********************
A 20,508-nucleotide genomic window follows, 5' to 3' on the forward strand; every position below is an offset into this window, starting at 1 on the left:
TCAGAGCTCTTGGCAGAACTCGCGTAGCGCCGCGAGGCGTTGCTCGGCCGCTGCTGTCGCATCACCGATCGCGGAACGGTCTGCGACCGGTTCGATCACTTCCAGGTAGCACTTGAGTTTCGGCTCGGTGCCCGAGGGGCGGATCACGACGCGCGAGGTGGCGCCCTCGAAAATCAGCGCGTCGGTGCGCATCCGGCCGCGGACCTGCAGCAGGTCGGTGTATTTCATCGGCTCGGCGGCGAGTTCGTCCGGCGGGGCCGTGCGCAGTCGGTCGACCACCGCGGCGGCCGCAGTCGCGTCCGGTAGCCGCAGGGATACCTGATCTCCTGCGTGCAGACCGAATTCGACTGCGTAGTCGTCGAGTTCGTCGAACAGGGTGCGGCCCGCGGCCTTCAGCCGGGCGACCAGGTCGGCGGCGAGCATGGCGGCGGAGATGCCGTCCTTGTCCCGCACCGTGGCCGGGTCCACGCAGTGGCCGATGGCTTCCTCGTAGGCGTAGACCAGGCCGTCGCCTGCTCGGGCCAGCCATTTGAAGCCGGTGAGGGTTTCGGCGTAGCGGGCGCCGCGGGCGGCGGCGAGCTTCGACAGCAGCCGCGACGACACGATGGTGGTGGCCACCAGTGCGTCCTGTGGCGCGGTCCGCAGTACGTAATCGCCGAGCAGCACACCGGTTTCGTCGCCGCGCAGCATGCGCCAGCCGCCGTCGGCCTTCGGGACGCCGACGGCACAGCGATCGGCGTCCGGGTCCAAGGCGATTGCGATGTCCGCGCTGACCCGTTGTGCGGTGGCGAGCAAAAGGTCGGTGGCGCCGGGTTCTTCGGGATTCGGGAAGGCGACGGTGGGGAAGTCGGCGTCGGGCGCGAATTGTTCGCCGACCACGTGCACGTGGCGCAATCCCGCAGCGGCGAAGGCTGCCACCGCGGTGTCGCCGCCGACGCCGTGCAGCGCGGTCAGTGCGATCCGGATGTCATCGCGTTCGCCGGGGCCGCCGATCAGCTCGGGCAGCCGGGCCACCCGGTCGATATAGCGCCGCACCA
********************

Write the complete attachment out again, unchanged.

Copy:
A 20,508-nucleotide genomic window follows, 5' to 3' on the forward strand; every position below is an offset into this window, starting at 1 on the left:
TCAGAGCTCTTGGCAGAACTCGCGTAGCGCCGCGAGGCGTTGCTCGGCCGCTGCTGTCGCATCACCGATCGCGGAACGGTCTGCGACCGGTTCGATCACTTCCAGGTAGCACTTGAGTTTCGGCTCGGTGCCCGAGGGGCGGATCACGACGCGCGAGGTGGCGCCCTCGAAAATCAGCGCGTCGGTGCGCATCCGGCCGCGGACCTGCAGCAGGTCGGTGTATTTCATCGGCTCGGCGGCGAGTTCGTCCGGCGGGGCCGTGCGCAGTCGGTCGACCACCGCGGCGGCCGCAGTCGCGTCCGGTAGCCGCAGGGATACCTGATCTCCTGCGTGCAGACCGAATTCGACTGCGTAGTCGTCGAGTTCGTCGAACAGGGTGCGGCCCGCGGCCTTCAGCCGGGCGACCAGGTCGGCGGCGAGCATGGCGGCGGAGATGCCGTCCTTGTCCCGCACCGTGGCCGGGTCCACGCAGTGGCCGATGGCTTCCTCGTAGGCGTAGACCAGGCCGTCGCCTGCTCGGGCCAGCCATTTGAAGCCGGTGAGGGTTTCGGCGTAGCGGGCGCCGCGGGCGGCGGCGAGCTTCGACAGCAGCCGCGACGACACGATGGTGGTGGCCACCAGTGCGTCCTGTGGCGCGGTCCGCAGTACGTAATCGCCGAGCAGCACACCGGTTTCGTCGCCGCGCAGCATGCGCCAGCCGCCGTCGGCCTTCGGGACGCCGACGGCACAGCGATCGGCGTCCGGGTCCAAGGCGATTGCGATGTCCGCGCTGACCCGTTGTGCGGTGGCGAGCAAAAGGTCGGTGGCGCCGGGTTCTTCGGGATTCGGGAAGGCGACGGTGGGGAAGTCGGCGTCGGGCGCGAATTGTTCGCCGACCACGTGCACGTGGCGCAATCCCGCAGCGGCGAAGGCTGCCACCGCGGTGTCGCCGCCGACGCCGTGCAGCGCGGTCAGTGCGATCCGGATGTCATCGCGTTCGCCGGGGCCGCCGATCAGCTCGGGCAGCCGGGCCACCCGGTCGATATAGCGCCGCACCA